Facility components are carefully selected and tested by Range’s engineering team to minimize potential leaks. Facilities are assembled using internally developed standard operating procedures based on nationally accredited industry standards. The facilities are then tested for leaks before commissioning.  Once operation begins, facilities are tested with an optical gas imaging (OGI) camera within the first 60 days and then every 6 months through the life-cycle of the well.  If a leak is found in Pennsylvania, where the majority of Range’s operations take place, state regulations require it to be fixed within 15 days, otherwise an extension permit must be filed while material is ordered. 

By maintaining thorough records of the OGI program, Range’s engineering team has been able to determine which components were most likely to leak. Analyzing that data and identifying trends has allowed Range to make strides in reducing leaks even further by selecting alternative components and altering processes based on quantitative information. The effectiveness of the operations, maintenance, and engineering teams have yielded a substantial reduction in identified leaks with this targeted approach.

In order to assure consistency, Range employees conduct all leak detection surveys for the company. All employees conducting leak detection surveys are required to receive Optical Gas Imaging training through the Infrared Training Center. If the training is not readily available, the employee may be trained in-house by a certified individual, but must receive the Infrared Training Center training when it becomes available.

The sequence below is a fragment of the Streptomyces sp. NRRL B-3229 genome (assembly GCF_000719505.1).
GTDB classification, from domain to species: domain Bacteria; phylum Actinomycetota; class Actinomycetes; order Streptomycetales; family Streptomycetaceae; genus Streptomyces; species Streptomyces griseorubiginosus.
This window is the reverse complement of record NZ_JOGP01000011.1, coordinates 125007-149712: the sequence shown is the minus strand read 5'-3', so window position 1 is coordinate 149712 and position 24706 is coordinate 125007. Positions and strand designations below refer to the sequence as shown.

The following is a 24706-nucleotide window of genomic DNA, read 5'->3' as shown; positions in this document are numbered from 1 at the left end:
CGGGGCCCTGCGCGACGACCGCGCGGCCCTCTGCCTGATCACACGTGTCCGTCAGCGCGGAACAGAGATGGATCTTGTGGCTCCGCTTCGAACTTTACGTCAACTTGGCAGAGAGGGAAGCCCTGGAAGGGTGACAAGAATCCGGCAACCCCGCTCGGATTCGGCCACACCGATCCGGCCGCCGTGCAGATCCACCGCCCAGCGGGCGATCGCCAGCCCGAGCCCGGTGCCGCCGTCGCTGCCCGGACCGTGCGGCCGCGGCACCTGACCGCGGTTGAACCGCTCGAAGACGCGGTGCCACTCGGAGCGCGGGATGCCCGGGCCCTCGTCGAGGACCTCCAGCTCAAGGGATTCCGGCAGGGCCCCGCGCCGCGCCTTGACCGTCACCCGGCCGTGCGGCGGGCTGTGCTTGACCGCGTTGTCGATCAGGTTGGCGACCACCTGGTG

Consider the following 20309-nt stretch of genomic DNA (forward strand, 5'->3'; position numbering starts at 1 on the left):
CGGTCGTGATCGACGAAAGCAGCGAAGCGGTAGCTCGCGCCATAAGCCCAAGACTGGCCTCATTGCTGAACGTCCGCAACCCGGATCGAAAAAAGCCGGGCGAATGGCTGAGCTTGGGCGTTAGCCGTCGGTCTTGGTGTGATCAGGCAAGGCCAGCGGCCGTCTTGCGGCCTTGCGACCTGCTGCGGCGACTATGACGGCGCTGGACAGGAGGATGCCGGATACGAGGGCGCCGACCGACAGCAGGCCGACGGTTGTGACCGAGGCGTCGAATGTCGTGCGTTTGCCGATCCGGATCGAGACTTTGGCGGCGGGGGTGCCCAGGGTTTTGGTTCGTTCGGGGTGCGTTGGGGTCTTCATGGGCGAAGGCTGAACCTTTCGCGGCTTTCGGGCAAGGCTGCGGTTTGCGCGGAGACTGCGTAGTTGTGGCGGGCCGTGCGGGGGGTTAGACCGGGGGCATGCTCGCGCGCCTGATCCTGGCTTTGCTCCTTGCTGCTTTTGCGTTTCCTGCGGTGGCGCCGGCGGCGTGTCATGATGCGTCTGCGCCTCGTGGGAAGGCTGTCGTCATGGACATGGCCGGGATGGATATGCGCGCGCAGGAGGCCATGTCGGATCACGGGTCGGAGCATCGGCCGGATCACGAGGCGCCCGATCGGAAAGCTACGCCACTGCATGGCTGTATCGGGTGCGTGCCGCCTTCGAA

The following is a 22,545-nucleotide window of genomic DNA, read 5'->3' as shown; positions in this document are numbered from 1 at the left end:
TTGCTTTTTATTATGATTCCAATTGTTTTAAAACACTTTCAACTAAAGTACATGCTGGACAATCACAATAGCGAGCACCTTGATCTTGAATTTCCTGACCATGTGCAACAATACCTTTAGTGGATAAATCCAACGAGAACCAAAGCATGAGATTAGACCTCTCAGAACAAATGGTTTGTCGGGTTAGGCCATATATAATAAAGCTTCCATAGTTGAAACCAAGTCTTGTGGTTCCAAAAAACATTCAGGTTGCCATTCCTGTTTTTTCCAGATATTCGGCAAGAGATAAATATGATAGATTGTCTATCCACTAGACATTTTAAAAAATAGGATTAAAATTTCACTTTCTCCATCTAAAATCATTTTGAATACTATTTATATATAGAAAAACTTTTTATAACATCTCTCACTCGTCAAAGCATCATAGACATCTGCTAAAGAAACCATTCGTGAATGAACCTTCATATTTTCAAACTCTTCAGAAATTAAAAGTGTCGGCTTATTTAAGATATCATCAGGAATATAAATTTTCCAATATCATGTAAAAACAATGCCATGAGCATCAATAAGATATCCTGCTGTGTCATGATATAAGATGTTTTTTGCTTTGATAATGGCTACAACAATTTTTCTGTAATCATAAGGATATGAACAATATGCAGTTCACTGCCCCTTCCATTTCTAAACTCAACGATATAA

Range annually reports the number of high bleed, intermittent, and low bleed controllers to the Environmental Protection Agency. In 2016, Range reported zero high-bleed controllers in both Pennsylvania and North Louisiana.

An optical gas imaging (OGI) camera is used to perform the LDAR surveys.

View Range's fact sheet here on best management practices for a typical Marcellus shale well. 

Range submits an annual Greenhouse Gas Report to the Environmental Protection Agency that includes details on its engines and fuel usage, as well as details on its production operations practices.

Additionally, methods of emission reduction are included in the annual emission report to the Pennsylvania Department of Environmental Protection (the PADEP) for the Marcellus Shale Play. For drilling operations, there is a control selection field in the Pennsylvania state oil and gas reporting electronic (OGRE) report. For each well pad that has been spud after August 10, 2013, a Compliance Demonstration Report (CDR) is submitted to the PADEP, detailing source emissions, emissions control, and methods of determining emissions rates within 180 days of the start of production.

Methane venting due to equipment blowdown and loading operations is virtually eliminated on oil producing locations by utilizing closed systems that send vented gas to emissions control devices (enclosed burners or vapor recovery compressors).  Although this is not a regulatory requirement, Range utilizes this as a best management practice to prevent unnecessary emissions.  Specific practices and technologies utilized by Range include:

  • Using a plunger lift to “unload” wells to a closed system rather than venting to the atmosphere.  This greatly reduces emissions related to well unloading.  
  • When pneumatic devices are to be used at a site, engineering selection is based on vent rate; with only the lowest rate “low bleed” devices typically selected and deployed.  Whenever possible, electric devices are utilized in place of pneumatic devices to eliminate venting. 
  • For dry gas locations in the Marcellus, Range utilizes glycol dehydration systems designed to use vented gas as fuel. This reduces emissions and saves on fuel costs.
  • Range works directly with vendors in customizing equipment to minimize leaks and improve reliability.   An example of this is Range’s collaboration on industry-leading tank valves which seal with a higher level of effectiveness than competitor’s valves.